in reply to Re: A Regexp Assembler/Compiler

in thread A Regexp Assembler/Compiler

**trie**is, and also the module that I meant was the one that RMGir pointed out Regexp::PreSuf, which almost for sure uses a trie implementation to do its business (I havent checked, but...)

So what is a trie? Well the first thing is that 'trie' is short for a 'patricia trie'. And yes crazyinsomniac its a form of **tree**. First off lets just consider a classic tree, such as a binary tree. (What all this has to do with regexes will become clear a bit later).

In common tree implementations such as a *binary tree*, each node holds a key. Searching the tree involves comparing the key we are looking for against the key inside of the current node. Based on the relationship (as in greater than less than etc) between the keys we follow the appropriate branch. If the keys are equal we have found our node. If we get to a leaf node without finding the key we are looking for we know the key is not present in the tree. This type of tree has a number of fairly efficient properties, such as inserting and deleting. The efficiency (look ups especially) is bound to N. (Actually its **O(log _{2}N)** ). This means that the number of comparisons involved is related to the number of elements in the over all data structure. Also, it may be useful to think of a binary tree as being a tree representation of a binary search (divide and conquor).

A *patricia trie* (or *trie* or *digit tree* or *digit trie*) is also a tree, however it differs quite radically (no pun intended, (you'll see :-)) from a *binary tree* in that internal nodes __usually__ do not carry a payload (as in they do not hold a 'key'), only external (leaf nodes) contain data. Instead the structure of the tree (er trie :-) is determined by the **digit** of the key (at the position correlating to the depth in the trie). In a sense it may be helpful to think of a *digit trie* as being a tree version of a *radix sort* (although it doesnt sort explicitly, reading off subkeys in a sorted order would (note the pun)) This may seem a bit opaque so lets look at an example. Lets say we have the following strings 'FOOL','FOOD','FOAM','FEAR','FOLLY' we would turn them into the following structure:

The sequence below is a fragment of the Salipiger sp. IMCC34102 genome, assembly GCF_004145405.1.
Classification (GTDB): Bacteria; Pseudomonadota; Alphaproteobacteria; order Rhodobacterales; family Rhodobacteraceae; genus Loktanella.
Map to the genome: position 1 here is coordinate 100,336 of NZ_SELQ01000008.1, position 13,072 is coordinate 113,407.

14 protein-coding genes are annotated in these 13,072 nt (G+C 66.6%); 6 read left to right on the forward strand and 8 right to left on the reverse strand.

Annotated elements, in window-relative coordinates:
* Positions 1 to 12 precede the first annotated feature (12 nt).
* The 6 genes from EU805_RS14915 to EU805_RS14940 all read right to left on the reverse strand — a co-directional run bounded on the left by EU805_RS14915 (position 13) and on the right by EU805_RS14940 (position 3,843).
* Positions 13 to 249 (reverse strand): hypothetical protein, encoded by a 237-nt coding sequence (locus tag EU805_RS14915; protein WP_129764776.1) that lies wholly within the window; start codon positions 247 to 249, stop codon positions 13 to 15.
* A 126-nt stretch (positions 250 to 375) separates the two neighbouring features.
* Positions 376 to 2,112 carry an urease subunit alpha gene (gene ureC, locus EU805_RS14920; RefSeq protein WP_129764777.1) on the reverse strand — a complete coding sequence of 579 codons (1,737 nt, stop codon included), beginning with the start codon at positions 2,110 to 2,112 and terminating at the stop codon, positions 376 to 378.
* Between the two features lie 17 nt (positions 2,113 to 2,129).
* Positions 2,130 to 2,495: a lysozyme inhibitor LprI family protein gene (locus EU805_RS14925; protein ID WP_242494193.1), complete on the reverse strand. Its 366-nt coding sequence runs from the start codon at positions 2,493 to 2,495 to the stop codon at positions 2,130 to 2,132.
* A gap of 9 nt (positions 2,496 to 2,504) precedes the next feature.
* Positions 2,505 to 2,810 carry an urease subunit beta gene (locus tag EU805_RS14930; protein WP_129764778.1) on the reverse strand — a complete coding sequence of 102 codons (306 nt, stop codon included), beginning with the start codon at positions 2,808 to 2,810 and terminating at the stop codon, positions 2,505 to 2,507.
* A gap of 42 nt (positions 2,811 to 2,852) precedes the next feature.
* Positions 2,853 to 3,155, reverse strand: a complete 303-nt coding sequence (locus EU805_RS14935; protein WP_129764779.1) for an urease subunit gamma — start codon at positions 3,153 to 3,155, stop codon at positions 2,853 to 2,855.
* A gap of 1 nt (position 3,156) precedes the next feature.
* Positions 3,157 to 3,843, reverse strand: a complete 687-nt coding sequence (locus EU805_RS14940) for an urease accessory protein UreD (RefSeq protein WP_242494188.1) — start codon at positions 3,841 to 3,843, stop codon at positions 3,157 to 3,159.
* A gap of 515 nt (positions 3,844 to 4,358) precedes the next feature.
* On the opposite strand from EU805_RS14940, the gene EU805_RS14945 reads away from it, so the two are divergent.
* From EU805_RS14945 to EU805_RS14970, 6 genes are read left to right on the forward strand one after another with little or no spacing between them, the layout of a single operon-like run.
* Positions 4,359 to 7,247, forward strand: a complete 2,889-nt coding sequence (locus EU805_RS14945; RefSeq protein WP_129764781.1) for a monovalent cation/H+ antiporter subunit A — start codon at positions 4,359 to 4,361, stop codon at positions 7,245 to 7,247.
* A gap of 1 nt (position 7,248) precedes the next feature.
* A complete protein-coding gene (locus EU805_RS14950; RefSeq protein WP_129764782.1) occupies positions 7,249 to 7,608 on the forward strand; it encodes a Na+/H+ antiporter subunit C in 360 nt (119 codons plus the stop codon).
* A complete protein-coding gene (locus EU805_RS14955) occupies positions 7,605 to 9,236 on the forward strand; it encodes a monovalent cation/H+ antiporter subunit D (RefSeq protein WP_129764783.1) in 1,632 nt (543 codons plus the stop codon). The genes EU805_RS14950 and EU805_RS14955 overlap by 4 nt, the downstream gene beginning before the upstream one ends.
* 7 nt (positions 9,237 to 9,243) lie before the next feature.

Now this structure has a number of interesting properties. First off, search efficiency isF--+-O--+-O--+-L(FOOL) | | | | | +-D(FOOD) | | | +-A----M(FOAM) | | | +-L----L----Y(FOLLY) | +-E----A----R(FEAR)

**not**a function of the number of items the structure holds, but rather the length of the key we are looking for, which means that it is

**O(1)**for look ups. Unfortunately this wonderful search time (think of it, you could have 10

^{12}records and still find any element in the same number of steps as there are digits in the longest key) is paid for by a very inefficient use of memory (unless the data is extraordinarily dense and the alphabet for the keys is small,) although a hybrid approach can greatly improve the memory efficiency without impacting the speed significantly. Beside the above interesting properties tries are perfect for creating an efficient regex:

Actually in experiments ive done with a module I should have put on CPAN ages ago, (I'll do it today) Tie::Hash::Trie, when there are many keys it actually turns out that using a normal trie lookup outperforms the equivelent regex (only when anchored at the beginning though). A simple implementation of a trie for this purpose (generating regexes) can be found at RE (tilly) 4: SAS log scanner./^F(O(O[LD]|AM|LLY)|EAR)/

So **trie**s are **tree**s with some funky twists, and with an application toward prefix and suffix matching. (although only one or the other... :-)

Hope that clears things up,

**Updated:** uc()'d the example. Minor typographic corrections, and left anchored the regex.

Yves / DeMerphq

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Writing a good benchmark isnt as easy as it might look.